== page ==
Beautiful and immaculate. Following the little maze, only later did I realize that I missed the main entrance of the Museum Exposition, but that was not a bad thing as I have found out about another archaeological site of which I never knew the existence, nor would I have ever known, hadn’t I decided to visit the museum.
The site was tiny but significant with a couple of Pyramids, but what I loved about that was the immaculate jungle garden, with huge secular trees elevating from their enormous emerging roots, palms and the sac be’ like trails that lead me to the temples through the thick vegetation.
It was just beside the main road and yet so peaceful that you don’t even realize where you actually are.
An oasis of tranquillity in the crazy hotel zone party arena. The site is called San Miguelito and it was a very important Mayan settlement during the late post-classical period of Mayan Prehispanic History (1250-1550 BC).
Along with El Rey, San Miguelito was part of a large complex of Temples, houses, and other constructions protected from the sea by sand dunes which is where the hotels have been built. What a refreshing discovery! that actually put my imagination at work thinking about the whole area back in the days when the Mayan civilization was in charge. So fascinating! I became even more eager to know all the information that the museum would provide.
And in fact, it was indeed very informative, without being too long and tedious.
It is actually only 3 rooms, one of which it’s dedicated sometimes to a temporary exhibition whereas the remaining others offer a good summary.
Situated on the top floor of the building where after the visit you can enjoy a stunning view of the lagoon, the museum offers a nice summary of the history of the Mayan civilization and its evolution; and it shows a good number of archaeological finds, very well organized throughout the two rooms.
Explanation boards are translated into English, as well as the TV screens, where you can also watch interesting videos, are also either in English or Spanish.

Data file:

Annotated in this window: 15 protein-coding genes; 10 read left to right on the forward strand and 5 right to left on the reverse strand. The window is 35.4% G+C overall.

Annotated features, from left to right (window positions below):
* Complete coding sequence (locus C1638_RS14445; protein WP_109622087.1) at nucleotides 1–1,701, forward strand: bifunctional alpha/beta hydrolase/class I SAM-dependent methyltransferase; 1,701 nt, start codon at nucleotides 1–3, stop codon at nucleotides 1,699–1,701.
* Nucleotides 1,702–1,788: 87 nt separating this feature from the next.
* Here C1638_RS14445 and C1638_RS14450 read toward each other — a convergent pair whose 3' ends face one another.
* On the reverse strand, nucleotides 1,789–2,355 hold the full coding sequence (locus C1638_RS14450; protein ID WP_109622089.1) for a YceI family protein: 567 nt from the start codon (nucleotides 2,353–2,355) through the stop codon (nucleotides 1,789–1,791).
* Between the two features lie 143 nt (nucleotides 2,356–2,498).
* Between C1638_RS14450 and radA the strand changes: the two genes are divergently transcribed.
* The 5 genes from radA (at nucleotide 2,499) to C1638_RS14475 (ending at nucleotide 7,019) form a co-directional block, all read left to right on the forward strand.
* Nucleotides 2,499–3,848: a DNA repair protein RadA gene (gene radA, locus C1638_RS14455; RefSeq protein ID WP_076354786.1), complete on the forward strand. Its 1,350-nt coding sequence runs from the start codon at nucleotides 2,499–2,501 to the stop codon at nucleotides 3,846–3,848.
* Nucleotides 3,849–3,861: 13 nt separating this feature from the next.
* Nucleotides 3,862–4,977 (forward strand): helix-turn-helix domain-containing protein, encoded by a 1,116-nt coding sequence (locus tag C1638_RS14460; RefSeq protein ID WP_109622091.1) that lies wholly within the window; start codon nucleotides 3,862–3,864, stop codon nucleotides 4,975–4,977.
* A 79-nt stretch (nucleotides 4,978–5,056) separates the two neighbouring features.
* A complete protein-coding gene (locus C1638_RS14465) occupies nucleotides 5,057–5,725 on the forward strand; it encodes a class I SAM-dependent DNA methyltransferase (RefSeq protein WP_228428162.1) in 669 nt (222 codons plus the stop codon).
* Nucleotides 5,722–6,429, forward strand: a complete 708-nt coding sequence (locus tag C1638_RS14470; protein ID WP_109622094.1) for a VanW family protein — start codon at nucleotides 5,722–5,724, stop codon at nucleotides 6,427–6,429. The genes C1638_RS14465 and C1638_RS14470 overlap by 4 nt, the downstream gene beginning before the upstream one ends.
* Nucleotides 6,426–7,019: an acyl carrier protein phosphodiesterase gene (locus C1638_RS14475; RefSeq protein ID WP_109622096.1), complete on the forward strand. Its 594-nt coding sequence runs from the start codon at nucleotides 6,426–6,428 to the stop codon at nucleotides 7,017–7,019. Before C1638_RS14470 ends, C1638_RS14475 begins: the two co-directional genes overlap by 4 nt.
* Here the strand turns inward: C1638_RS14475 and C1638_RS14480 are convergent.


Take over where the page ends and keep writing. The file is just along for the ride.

MUSEO MAYA – Located on the Av. Kukulcan km 16.5 – Opening hours: 9 am – 18 pm – Cost 65mxn (4 usd)
I left very satisfied with my half a day cultural experience. But there is one more thing I want to suggest.
3. El Meco
In Cancun we have another Mayan settlement called MECO situated right in the city passed Puerto Juarez on the way to Isla Blanca. So you could actually organize the 2 visits on the same day.
As you can imagine, also this site is situated close to the water which would have facilitated the commercial relationships with the other sites mentioned above.
What remains or has re-emerged from the MECO settlement is very little, but it still offers an interesting walk in the mysterious tropical jungle.
During the solstice of spring, this site becomes the home of some Mayan ceremonies to salute the new season and ask to the gods and goddesses for another blessed summer.
Open every day from 8 am to 5 pm – Entrance fees are around 3 USD.
Well, my fellow travelers, I believe I told you all the essentials. Thanks for reading all the way to the end. And if you enjoyed the article I would really really appreciate it if you could share it on your favorite social media and click on the small heart above the title.
Isabella, author, editor, and founder
A passionate traveler and photographer, in love with life and adventures, Isabella is the founder and editor of Letstraveltomexico where she shares her love for Mexico, a fascinating country that she’s proud to call home. When she’s not exploring a new place you will find Isabella in a cafe, writing on this blog, or on her other sites Boundless Roads, Mexico Cenotes and Ruins and Letstraveltocancun.com where she loves to share her travels on and off the beaten path in Mexico and around the world.